Richard T PENTREATH
R T Pentreath was born in Mousehole, near Penzance, in August 1806, the son of Richard Pentreath , a schoolmaster and Julia nee Badcock.
He won the Silver Medal (lst prize) in the 1835 EXHIBITION of the newly 'crowned' Royal Cornwall Polytechnic Society (RCPS) of Falmouth. At that stage he was a servant at Clowance, one of the family seats of the St Aubyns (of St Michael's Mount), and later an attendant on Sir R Vyvyan of Trelowarren with whom he travelled on the continent, recording the places visited.
His painting at the RCPS was Newlyn, The Pilchard Factory, and was fulsomely described as a very beautiful picture attracting general admiration, and affording an admirable specimen of native talent. 'The houses and the pier of Newlyn, with the brig lying beside it, all partook of that harmonious colouring, which constituted one principal excellence of this picture.' In 1846 he took the bronze medal (Second prize) for his painting of Pilchard Tucking in oils. He became a popular portrait and landscape painter, exhibiting regularly at the RA (1853-1868). According to Holmes many of his works are unsigned and attributable only by the engravings produced. Some of his work, due to the subject matter and being unsigned have been attributed to Thomas Hart. Many of his works were engraved by Vibert & Tonkin and Besley at Exeter.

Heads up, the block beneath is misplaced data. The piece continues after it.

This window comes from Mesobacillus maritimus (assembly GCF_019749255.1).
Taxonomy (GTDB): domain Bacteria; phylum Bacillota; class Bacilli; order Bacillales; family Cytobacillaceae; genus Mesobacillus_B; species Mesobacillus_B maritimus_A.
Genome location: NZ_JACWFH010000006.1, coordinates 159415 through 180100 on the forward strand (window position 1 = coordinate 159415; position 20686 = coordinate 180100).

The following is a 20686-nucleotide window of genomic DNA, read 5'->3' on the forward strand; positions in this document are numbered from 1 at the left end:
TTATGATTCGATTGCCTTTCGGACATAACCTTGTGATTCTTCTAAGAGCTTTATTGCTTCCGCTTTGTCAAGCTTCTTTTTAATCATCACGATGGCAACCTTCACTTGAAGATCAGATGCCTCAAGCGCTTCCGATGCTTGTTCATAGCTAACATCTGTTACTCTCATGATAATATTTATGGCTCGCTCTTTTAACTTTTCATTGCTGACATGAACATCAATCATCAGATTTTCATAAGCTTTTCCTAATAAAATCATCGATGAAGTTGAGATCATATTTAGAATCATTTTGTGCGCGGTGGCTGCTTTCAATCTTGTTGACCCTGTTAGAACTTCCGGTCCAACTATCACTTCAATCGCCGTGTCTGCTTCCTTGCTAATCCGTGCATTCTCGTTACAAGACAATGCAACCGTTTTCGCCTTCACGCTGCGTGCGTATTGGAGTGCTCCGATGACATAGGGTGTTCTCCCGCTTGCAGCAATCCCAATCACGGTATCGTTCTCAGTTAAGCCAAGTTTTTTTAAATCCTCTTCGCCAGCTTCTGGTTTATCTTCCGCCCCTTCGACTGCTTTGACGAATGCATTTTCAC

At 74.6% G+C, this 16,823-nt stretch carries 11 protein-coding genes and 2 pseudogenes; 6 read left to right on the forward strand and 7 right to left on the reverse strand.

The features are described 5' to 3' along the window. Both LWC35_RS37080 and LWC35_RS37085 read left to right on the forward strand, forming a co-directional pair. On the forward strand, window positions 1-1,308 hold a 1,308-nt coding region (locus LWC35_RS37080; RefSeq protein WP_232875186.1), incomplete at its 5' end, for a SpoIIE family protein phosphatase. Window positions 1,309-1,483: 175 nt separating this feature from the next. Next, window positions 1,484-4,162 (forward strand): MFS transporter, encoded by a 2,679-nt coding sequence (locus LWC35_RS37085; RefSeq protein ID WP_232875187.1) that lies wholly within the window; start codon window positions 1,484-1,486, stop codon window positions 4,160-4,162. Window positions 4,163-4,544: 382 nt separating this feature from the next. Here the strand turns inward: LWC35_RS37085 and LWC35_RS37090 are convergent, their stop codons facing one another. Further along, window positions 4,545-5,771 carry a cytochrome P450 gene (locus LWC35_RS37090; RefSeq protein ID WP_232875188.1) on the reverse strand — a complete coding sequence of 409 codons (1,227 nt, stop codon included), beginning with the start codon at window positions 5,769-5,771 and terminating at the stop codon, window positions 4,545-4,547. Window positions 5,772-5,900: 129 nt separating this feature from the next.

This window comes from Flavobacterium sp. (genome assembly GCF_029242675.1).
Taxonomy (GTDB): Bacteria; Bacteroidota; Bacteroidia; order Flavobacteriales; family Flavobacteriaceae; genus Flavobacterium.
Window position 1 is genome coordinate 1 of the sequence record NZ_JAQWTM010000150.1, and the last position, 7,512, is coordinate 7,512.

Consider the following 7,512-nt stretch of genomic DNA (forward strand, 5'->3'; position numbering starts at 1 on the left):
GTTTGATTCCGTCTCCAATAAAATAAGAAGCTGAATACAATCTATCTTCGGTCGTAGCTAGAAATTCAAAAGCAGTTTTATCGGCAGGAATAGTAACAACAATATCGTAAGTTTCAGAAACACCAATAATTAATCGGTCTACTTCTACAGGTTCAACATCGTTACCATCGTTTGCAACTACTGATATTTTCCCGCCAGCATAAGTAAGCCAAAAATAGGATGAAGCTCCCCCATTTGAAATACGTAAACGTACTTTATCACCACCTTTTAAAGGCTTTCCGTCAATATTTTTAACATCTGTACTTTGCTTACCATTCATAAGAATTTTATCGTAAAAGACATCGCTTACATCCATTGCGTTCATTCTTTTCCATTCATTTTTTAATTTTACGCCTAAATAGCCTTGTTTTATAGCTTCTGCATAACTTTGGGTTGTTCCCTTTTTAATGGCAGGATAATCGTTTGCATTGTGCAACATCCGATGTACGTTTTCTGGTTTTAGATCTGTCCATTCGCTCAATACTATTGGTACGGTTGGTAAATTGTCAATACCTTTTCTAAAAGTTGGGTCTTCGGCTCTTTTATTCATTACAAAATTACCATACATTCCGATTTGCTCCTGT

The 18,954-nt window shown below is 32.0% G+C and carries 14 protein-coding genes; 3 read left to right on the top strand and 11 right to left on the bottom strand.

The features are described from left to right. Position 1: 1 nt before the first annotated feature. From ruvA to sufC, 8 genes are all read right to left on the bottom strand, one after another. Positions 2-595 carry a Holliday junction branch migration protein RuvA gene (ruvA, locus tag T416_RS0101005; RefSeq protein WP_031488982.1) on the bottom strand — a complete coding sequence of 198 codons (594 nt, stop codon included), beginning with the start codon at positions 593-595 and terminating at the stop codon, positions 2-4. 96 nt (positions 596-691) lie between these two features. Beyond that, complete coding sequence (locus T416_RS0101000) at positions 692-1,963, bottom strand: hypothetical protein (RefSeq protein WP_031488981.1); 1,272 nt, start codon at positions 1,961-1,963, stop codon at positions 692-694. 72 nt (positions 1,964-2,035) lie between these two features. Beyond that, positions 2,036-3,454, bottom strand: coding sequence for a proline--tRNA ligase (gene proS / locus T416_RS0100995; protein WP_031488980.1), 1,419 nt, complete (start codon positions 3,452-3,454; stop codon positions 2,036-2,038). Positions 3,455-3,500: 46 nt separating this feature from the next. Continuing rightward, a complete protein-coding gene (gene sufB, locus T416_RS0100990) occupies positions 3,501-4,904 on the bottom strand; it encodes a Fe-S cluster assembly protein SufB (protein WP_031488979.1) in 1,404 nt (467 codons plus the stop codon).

Aside from his painting, Pentreath accepted commissions for map-making. He is believed to have been responsible in 1841 for the 'Plan of the Tenement of Bossigran (sic) in the parish of Zennor' then the property of H C Phillips Esq. This very large map, 34 inches x 51 1/2 inches, was gifted to the Hypatia Trust in 2008 and is now lodged permanently with the Cornwall Records Office (CRO).
In 1841 he was living with his wife, Mary Ann and two sons at Clarence Street, Madron and is described as a Spirit Merchant. However, ten years later while still living at the same address he is then described as an artist. By 1856 he was living at Exmouth in Devon while in 1861 he and his wife are found as one of three families living at 30 Moore Street, Chelsea, London. Whether this was a short term visit or longer is not known for he died in Exmouth in January 1869 at the age of 62.